Right to bail: special emphasis on criminal offences in Malaysia / Maziah Yong

Yong, Maziah (1986) Right to bail: special emphasis on criminal offences in Malaysia / Maziah Yong. [Student Project] (Unpublished)


Bail is believed to have evolved from a practice which goes back to Pre-Norman England and its history could be traced from the beginning of the reign of Edward I. In those days, it was the sheriffs who had the power of arrest and bail and the administration of justice was in their hands. At that time arrest meant imprisonment until the sheriff was disposed to hold his tourn or in more serious offences, until the arrival of the justices which often took years. Due to the unsanitary conditions in the prisons many prisoners died. Any frequent escapes of the prisoners, the sheriffs were held responsible by having to pay heavy fines. The sheriff, as representative of the crown and principal administrator of criminal justice, often admitted persons to bail. This is so to avoid the costly and troublesome burden of being personally responsible for the prisoners. Apart from that the sheriff also found a pecuniary advantage which could be obtained in allowing bail. The sheriffs made release on bail a lucrative business because they were not within the direct control of any judicial authority.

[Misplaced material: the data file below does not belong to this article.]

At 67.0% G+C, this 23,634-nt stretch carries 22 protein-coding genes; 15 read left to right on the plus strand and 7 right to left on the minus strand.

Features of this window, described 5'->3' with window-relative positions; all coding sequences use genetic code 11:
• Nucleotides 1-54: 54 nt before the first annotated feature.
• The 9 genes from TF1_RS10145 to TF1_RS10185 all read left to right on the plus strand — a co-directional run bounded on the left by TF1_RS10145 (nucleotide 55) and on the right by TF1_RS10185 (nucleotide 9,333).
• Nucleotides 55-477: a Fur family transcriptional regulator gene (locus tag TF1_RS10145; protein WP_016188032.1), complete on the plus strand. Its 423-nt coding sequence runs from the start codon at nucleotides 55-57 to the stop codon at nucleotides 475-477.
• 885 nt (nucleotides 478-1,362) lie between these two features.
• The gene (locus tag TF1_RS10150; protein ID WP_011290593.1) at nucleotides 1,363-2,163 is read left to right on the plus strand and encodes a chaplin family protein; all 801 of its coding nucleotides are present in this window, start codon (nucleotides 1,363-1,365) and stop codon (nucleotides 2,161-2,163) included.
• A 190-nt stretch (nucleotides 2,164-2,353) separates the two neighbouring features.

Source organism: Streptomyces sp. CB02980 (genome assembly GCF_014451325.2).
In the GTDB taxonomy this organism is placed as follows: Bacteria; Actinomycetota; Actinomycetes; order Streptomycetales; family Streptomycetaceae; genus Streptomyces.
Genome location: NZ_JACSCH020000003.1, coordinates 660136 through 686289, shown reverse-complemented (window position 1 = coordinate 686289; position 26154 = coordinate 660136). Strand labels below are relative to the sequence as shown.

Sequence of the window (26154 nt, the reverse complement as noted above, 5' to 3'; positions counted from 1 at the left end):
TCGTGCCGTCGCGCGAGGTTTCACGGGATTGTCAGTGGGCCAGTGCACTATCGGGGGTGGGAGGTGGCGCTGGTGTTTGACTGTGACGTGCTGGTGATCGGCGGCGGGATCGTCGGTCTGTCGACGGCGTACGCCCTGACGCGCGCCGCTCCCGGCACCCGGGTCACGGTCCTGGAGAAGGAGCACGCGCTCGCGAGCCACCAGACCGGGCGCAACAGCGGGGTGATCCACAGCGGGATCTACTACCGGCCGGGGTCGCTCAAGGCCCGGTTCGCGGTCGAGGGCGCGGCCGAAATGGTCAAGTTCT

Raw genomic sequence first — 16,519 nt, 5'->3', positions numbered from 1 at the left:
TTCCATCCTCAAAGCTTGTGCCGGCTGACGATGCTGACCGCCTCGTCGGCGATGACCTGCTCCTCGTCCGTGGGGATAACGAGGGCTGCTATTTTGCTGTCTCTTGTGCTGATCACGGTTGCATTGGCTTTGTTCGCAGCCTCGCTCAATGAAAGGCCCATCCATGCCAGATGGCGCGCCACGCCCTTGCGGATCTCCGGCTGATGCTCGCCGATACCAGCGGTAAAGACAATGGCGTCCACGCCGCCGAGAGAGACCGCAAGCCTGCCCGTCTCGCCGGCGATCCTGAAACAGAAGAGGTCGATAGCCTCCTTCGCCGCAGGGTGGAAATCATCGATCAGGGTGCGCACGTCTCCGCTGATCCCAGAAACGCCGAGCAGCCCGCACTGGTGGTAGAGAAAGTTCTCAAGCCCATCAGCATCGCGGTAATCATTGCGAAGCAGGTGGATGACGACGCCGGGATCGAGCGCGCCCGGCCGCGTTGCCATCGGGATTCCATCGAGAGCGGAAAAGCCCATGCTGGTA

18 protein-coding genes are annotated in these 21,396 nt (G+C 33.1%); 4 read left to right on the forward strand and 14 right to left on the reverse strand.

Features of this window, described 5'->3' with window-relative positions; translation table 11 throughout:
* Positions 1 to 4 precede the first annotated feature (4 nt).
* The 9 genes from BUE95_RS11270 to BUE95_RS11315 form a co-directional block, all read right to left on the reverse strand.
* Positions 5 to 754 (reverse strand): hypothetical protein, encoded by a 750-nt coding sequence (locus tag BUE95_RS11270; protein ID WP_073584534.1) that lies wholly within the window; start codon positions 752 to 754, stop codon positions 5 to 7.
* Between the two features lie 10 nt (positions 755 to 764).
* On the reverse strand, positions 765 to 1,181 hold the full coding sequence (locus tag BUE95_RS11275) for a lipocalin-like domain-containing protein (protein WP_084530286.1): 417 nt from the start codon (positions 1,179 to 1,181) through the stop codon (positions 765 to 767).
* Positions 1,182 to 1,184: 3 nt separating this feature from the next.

Item Type: Student Project
Email / ID Num.
Yong, Maziah
Subjects: K Law > K Law in general. Comparative and uniform law. Jurisprudence
K Law > KP Asia and Eurasia, Africa, Pacific Area, and Antarctica. Asia. (South Asia. Southeast Asia. East Asia)
Divisions: Universiti Teknologi MARA, Shah Alam > Faculty of Law
Programme: Diploma in Law
Keywords: Bail, criminal, Malaysia
Date: 1986
URI: https://ir.uitm.edu.my/id/eprint/28107
Edit Item
Edit Item


[thumbnail of 28107.pdf] Text

Download (1MB)

Digital Copy

Digital (fulltext) is available at:

Physical Copy

Physical status and holdings:
Item Status:
On Shelf

ID Number




Statistic details